Wednesday, November 22, 2006

fig, strawberry and goat's cheese tart

photo: the figs of israel [check out the different kinds]

i was excited when i found the following recipe since it included some of my favourite things {i hear a song, somewhere} — figs, strawberries & chèvre. we make quite a bit of goat cheese in quebec and here is a link to l'association laitière de la chèvre du québec. it has lots of information and recipes but it is only in french. here is an english link. this is something further about goat's cheese from foodtv here in canada and an article from canadianliving, our national food & homekeeping magazine which always has incredibly good recipes.


this tart recipe is something i have in the works, so no picture yet. that will be included soon. i found this a few years back and have been meaning to make it for a long time now. sounds good, doesn't it?

Fig, Strawberry and Goat's Cheese Tart

from Chef Robert Jutras at Culinary Conspiracy in Ottawa


Ingredients:
  • 10 oz chevre
  • 2 oz sugar
  • 4 eggs, separated
  • 2 tsp flour
  • 4 oz 35% cream
  • 1 orange, juice & zest
  • 2-3 figs, cut in sixths
  • 1/2 cup strawberries, chopped
  • 1/2 tsp vanilla
  • pinch nutmeg
Method:

Soak strawberries in juice squeezed from the orange.

Line a 10" flan pan with sweet pastry* and prebake for 5 minutes and then cool

Cream chevre and sugar

Add egg yolks one at a time.

Add flour and 35% cream, beat in.

Add vanilla, nutmeg and orange zest.

Drain the strawberries from orange juice and add

Beat egg whites until soft peak stage and then fold one tablespoon into the above mixture

Fold in remaining whites and pour mixture into prepared shell.

Place the cut figs, interior side up, attractively over the surface, gently pushing them down a bit into the batter.

Bake at 350 for 10 minutes and then reduce heat to 325 and continue to bake for another 20-25 minutes.Cool.

Enjoy!


Short Pastry (Pate Brisée)

Ingredients:
  • 1 1/3 cups all purpose flour
  • 1 1/2 tsp granulated sugar
  • 3/4 tsp salt
  • 1/2 cup butter
  • 1 egg, beaten
  • 2 1/4 tsp milk

Method:


Mix the flour, sugar and salt together in a bowl and make a well in the centre.

Put the butter and the beaten egg into the well and then mix all the ingredients together quickly with the finger tips until crumbly.

Gather the dough together and knead gently on the table just until the ingredients are relatively smooth (do not overwork).

Form the dough into a ball, cover with a cloth or wrap in plastic wrap and let rest for at least an hour. Roll out the dough on a floured surface, line the pan and leave in a cool spot for one hour before baking.

The pie shells can be prepared 24 hours before baking and filling.

8 comments:

Ostara said...

Mmmmm. Back in the 'olden days' on the farm, I often made goat cheese using milk from a friend's herd - lovely, delicate flavour. Most often, though, I used the milk for yoghurt. My kids much preferred it to the store-bought stuff...and with a dollop of strawberry preserves. Mmmmm.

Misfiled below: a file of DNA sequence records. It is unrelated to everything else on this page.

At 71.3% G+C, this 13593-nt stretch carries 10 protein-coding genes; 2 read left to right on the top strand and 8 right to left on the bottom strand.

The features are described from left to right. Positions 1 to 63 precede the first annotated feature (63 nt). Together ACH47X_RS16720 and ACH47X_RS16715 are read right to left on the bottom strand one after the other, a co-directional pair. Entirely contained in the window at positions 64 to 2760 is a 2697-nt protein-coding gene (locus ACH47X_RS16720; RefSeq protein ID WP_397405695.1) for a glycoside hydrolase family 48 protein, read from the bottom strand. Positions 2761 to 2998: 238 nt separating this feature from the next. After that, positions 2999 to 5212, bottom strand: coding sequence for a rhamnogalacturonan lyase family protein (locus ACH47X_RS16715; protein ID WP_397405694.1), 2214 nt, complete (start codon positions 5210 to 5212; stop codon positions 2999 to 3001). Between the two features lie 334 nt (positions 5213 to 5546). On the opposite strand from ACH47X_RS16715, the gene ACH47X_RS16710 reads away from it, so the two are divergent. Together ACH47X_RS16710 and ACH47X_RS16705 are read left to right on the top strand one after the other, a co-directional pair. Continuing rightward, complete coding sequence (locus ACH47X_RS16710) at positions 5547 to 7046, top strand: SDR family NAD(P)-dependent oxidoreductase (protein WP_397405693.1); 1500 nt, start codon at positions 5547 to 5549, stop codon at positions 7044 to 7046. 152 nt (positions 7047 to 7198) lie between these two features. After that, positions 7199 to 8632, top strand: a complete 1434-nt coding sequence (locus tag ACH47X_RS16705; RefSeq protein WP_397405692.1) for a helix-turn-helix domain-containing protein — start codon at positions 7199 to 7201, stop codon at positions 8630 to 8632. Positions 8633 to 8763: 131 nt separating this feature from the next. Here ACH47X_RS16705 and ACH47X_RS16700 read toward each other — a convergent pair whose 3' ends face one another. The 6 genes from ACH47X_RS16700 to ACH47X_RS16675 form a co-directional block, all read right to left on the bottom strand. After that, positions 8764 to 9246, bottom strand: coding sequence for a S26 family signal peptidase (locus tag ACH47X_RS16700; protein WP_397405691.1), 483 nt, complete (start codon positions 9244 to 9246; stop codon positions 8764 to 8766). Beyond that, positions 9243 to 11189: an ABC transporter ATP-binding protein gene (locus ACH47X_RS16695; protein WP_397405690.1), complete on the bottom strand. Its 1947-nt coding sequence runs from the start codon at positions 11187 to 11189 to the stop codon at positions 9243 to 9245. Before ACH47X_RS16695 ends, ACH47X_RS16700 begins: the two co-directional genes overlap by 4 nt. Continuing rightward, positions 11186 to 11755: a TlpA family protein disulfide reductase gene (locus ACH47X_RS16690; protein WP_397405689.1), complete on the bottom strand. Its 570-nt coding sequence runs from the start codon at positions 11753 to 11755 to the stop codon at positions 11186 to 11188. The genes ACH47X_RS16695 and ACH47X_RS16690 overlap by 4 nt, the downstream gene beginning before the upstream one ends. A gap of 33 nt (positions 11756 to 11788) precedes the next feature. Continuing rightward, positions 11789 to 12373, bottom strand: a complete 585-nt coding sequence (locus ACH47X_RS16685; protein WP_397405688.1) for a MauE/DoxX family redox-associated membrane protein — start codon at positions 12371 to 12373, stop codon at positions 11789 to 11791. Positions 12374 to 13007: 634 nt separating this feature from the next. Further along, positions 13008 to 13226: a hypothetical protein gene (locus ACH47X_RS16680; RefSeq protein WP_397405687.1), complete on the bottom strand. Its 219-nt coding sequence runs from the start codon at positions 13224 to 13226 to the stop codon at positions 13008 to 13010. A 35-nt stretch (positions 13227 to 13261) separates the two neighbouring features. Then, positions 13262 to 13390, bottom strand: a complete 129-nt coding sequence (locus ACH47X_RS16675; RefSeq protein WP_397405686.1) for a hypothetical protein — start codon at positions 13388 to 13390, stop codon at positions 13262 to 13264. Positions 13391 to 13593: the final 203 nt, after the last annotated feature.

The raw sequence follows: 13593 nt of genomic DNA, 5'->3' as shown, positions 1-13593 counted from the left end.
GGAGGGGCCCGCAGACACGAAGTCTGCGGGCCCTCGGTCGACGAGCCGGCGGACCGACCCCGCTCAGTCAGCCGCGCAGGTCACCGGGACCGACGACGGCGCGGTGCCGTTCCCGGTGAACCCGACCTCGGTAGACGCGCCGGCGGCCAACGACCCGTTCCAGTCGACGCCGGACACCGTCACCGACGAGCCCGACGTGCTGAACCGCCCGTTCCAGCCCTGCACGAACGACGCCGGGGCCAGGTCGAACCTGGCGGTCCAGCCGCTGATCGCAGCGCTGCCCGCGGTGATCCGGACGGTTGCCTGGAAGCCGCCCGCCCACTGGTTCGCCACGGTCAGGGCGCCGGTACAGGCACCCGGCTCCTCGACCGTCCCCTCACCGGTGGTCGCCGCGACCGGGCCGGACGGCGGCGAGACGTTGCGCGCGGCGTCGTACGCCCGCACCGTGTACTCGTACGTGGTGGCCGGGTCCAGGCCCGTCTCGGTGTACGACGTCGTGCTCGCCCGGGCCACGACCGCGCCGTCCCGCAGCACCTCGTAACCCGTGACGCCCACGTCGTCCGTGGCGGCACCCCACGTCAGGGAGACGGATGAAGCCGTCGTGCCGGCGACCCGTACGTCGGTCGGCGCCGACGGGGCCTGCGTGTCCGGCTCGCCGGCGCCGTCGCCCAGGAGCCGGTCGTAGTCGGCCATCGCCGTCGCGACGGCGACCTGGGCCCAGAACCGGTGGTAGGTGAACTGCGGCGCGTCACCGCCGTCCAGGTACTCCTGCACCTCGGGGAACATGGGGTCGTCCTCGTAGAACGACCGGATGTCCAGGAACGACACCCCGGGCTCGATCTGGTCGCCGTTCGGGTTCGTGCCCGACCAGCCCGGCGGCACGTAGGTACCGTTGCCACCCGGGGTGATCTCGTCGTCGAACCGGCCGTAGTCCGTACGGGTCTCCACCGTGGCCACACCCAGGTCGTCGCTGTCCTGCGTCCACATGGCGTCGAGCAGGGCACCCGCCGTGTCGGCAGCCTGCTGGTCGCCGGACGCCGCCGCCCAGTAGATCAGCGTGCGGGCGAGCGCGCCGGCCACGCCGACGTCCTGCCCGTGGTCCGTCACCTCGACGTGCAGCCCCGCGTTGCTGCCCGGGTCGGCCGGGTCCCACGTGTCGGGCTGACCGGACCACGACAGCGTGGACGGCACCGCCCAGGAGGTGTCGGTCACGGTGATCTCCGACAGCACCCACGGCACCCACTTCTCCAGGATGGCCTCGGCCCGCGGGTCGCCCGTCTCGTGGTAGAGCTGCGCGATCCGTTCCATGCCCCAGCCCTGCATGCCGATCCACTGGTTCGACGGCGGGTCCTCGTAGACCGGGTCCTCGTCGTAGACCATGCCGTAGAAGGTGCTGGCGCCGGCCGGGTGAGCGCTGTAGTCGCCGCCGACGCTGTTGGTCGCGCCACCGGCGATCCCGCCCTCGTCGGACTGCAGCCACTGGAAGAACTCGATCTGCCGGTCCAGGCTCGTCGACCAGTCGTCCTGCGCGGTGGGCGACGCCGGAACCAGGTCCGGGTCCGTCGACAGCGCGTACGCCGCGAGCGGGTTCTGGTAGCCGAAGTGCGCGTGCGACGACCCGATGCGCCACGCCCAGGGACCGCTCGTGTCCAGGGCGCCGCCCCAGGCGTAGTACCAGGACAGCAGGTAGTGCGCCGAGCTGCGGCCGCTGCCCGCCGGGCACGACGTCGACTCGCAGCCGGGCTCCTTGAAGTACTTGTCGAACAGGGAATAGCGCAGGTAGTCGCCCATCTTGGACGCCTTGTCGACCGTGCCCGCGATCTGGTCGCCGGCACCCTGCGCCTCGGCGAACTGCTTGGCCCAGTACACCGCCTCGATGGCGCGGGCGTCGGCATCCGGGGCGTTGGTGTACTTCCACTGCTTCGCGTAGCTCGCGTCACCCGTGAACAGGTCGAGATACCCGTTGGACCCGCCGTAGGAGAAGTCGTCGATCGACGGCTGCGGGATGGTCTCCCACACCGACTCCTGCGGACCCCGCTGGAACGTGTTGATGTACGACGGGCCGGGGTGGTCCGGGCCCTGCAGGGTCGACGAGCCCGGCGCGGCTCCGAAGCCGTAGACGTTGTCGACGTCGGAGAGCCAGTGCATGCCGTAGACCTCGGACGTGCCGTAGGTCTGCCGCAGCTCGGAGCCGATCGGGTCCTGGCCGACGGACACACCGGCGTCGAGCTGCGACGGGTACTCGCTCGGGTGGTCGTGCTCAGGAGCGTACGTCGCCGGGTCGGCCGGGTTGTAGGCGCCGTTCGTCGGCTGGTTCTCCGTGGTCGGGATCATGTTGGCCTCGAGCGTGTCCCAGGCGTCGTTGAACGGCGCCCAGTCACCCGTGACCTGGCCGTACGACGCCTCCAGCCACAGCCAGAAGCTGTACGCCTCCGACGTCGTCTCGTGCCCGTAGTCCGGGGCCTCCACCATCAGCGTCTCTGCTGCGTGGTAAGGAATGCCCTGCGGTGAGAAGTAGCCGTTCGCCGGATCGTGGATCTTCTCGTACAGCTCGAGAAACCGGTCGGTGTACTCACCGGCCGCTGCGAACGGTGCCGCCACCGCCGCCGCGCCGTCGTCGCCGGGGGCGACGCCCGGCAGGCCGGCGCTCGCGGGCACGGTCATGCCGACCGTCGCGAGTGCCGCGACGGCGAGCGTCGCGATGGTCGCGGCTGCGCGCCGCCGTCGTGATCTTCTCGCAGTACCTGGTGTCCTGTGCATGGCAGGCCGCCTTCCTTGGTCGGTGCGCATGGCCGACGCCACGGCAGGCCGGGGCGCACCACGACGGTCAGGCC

Looking forward to the promised tapanade recipes!

burekaboy — said...

i have to admit, i have never had yoghurt made from goat's milk, only the store bought cow's milk kind. i have heard it's very good; i shall take your word for added confirmation.

they actually sell "lait de chevre" here. it is popular in quebec, i find. while pasturized, and obviously not the exactly the same as directly from the animal, i imagine i could use it as an experiment to make my own. i have been wanting to make cajeta or dulce de leche from it for some time. another thing to add to my list. :p

being a city dweller, i can't imagine living on a farm — it must provide good memories and inspiration for stories for your writing.

stay tuned for the tapenade recipes; they are in the works as i write!

Ostara said...

Farm life is definitely a "culture shock" experience when you're a big-city girl like me. My first encounter with the local wildlife (a snake *in* the house!) was definitely... um... memorable. P'raps I'll muse about it (and happier memories) at Stillpoint one of these days.

I'm a creamy coleslaw lover but perhaps I'll give yours a try...probably much healthier.

Roberto said...

This recipe sounds good, but I like the most the goats in the picture. See? those are some goats!. If you need my rolling pin just ask for it bureka!, you'll love it!. Te vendre a leer seguido bureka. Por cierto que quiere decir bureka?

burekaboy — said...

ostara - i hate snakes so i can understand your feelings. meanwhile, "back at the farm" my mother has beheaded many a rattlesnake. i have run into my own fair share too [in bc]; the babies are very dangerous. i'd rather have a fur-ocious sam with that gorgeous face than a snake in my house any day! ;p

i, too, like creamy coleslaw but this one i posted is my fave. saves a few extra calories & cholesterol from the eggs in mayonnaise.

burekaboy — said...

roberto - me encantó esa foto de los cabritos pequeños también. me gustaría algunos para mi apartamento ;p ;p ;p

y como?? estás trantando de decirme que el tuyo es mas grande que el mío? LOL LOL LOL LOL :-] :-] :-] nunca no he visto nada como eso! i still think it's great and EXTREMELY original.

Chasing Children & Recipes said...

What a lovely combination of flavors. Fresh figs happen to be my favorite fruit, right under fresh cherries. I will have to try this next time I find fresh figs, which hopefully will be soon!

burekaboy — said...

jamila - i love the combination; it's great for the summer when the fruit is at its best.

they are just selling flats of figs now where i am (at a good price! they're so expensive). i can eat them one after the other, no problem.